# AutoRegressive Moving Average (ARMA) models: Using R

In the AutoRegressive Moving Average (ARMA) models: A Comprehensive Guide of my ARMA article series, I covered the theoretical aspects of Autoregressive Moving Average models (ARMA). In the AutoRegressive Moving Average (ARMA) models: Using Python, I simulated different ARMA models, their autocorrelations and their partial autocorrelations. We also provided a strategy based on these models. In this article, we'll do the same as in part 2 but the implementation will be made in R. Let's enjoy!

We cover:

## Simulation of ARMA models

Because there is no second without a third, we have this article to use the ARMA models in R. Let’s code.

### Import libraries

First, we install and import the necessary libraries

### Create an empty dataframe in R

Then we create an empty dataframe with 1000 rows as previously done in Python.

### Simulate ARMA models using R

Next, we simulate the ARMA models as we did before. However, we’re going to make a change. This time we’re going to use the Autoregressive integrated moving average (ARIMA) function provided by the forecast library to create the models.

This is an opportunity to see a different code here in R!

## Autocovariance and autocorrelation functions in R

Last but not least, this time we’re going to plot the Autocorrelation function (ACF) and Partial Autocorrelation Function (PACF) of only the Autoregressive (AR) models.

Check the plots

We leave it as an exercise to plot the same graphs for the MA processes.

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## Estimation of the best ARMA model with real-world data in R

We’ll now create the strategy (covered in Python here) in R.

I’ve made some minor modifications here to what we did in Python in my previous post, AutoRegressive Moving Average (ARMA) models: Using Python.

1. We use Microsoft stock from the 90s up to September 9th, 2023.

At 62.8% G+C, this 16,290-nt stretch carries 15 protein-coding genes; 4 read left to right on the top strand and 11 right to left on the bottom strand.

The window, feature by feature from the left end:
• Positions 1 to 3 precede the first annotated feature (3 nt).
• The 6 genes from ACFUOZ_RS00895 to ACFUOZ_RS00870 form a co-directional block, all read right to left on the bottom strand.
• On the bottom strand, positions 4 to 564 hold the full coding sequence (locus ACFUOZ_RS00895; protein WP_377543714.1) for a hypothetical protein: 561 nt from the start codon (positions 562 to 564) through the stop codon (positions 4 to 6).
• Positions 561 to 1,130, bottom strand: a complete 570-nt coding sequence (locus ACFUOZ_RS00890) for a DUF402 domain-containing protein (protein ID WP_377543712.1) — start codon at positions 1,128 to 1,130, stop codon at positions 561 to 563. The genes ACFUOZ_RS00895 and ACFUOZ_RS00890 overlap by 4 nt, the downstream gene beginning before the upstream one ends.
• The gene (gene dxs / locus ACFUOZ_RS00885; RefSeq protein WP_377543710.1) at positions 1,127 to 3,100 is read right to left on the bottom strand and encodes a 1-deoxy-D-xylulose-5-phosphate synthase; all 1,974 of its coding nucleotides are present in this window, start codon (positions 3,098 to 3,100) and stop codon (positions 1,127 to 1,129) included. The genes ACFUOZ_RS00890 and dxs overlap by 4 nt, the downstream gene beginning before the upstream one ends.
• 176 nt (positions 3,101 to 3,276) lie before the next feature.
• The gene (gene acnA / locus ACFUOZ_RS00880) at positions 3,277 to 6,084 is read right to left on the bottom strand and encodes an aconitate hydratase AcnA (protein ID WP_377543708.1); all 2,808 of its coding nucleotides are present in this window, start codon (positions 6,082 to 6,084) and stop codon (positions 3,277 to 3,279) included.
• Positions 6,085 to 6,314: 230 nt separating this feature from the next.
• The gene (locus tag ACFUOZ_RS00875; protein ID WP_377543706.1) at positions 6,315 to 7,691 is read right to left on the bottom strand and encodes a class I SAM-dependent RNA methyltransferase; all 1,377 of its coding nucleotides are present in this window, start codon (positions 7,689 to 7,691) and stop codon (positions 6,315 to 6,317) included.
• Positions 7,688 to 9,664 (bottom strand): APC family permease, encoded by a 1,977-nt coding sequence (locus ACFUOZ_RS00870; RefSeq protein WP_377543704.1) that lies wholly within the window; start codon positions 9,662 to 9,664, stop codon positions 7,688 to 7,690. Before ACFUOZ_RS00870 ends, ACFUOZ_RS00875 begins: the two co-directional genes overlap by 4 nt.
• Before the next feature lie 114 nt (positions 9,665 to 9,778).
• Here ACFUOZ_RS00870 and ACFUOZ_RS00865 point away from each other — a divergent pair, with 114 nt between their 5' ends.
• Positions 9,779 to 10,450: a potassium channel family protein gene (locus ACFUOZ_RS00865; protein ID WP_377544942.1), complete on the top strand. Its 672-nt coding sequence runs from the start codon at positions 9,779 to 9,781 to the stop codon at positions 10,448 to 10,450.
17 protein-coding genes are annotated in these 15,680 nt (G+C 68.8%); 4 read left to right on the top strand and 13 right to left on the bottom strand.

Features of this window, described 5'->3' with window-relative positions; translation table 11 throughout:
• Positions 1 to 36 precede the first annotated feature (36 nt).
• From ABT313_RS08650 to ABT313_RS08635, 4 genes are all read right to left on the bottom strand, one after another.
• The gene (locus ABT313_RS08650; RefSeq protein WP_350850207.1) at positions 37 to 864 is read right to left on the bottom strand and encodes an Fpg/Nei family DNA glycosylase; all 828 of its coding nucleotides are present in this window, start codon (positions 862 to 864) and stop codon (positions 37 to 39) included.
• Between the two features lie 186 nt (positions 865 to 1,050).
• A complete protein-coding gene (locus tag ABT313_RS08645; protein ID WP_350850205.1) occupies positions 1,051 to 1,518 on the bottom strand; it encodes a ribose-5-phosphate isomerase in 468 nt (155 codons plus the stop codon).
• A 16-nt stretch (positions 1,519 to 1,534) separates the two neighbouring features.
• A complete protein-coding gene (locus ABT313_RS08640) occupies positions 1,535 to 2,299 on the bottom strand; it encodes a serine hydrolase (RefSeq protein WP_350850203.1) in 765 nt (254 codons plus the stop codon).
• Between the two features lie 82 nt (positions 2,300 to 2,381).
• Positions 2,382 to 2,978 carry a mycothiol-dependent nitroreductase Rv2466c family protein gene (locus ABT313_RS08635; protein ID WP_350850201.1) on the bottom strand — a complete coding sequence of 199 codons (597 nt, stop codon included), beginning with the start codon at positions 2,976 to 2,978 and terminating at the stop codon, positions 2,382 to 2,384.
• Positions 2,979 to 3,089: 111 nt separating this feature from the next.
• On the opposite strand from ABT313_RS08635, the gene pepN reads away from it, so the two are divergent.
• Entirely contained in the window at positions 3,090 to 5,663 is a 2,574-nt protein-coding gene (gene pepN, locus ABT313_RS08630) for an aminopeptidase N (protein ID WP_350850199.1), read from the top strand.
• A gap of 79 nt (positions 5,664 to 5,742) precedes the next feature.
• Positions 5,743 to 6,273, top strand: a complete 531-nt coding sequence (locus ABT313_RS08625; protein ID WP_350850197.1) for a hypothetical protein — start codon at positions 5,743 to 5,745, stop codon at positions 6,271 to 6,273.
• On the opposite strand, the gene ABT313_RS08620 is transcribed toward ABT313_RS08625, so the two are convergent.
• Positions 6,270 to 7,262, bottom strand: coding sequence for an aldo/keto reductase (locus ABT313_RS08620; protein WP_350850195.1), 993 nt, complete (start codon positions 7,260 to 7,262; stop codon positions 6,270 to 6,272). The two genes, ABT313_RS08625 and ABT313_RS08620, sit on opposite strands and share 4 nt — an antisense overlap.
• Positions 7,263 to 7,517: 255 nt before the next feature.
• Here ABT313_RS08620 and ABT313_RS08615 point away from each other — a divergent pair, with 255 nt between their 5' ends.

2. We create a long-only strategy (We leave it as an exercise to go short, too)
3. For each day estimation, we use the whole previous historical data span to estimate the model, i.e., we make rolling forecasts each day.
4. Estimate the model with a function called “auto.arima”, which automatically estimates a range of ARMA models without a loop.

We set:

• Maximum p and q equal to 5
• We set stationary to True since we will use returns as the model data input.
• We do not estimate seasonal components, so we set it to False.
• We don’t allow drift in the data since returns are stationary
• We don't compute a mean so we set it to False.
• We set stepwise to True so it searches over all models and makes a stepwise selection.

Check the graph

Some suggestions:

• You see an equal performance w.r.t. the buy and hold performance. You might need to change the training span to improve it.
• You can change to short the stock if there’s an improvement.
• We use all the historical data span for each data. You can change that, too.
• You can change the R code to go long only and see if there’s an improvement in the Apple stock strategy performance.

### Conclusion

We have tried to help you develop a basic understanding of the ARMA model over three posts. We simulated various models in two different ways (through a loop in Python and through a library function in R).

Besides, you learned how to plot the autocovariance and autocorrelation functions in subplots. Finally, you know now how to develop a strategy both in Python and R. Both languages are useful to work with financial market data.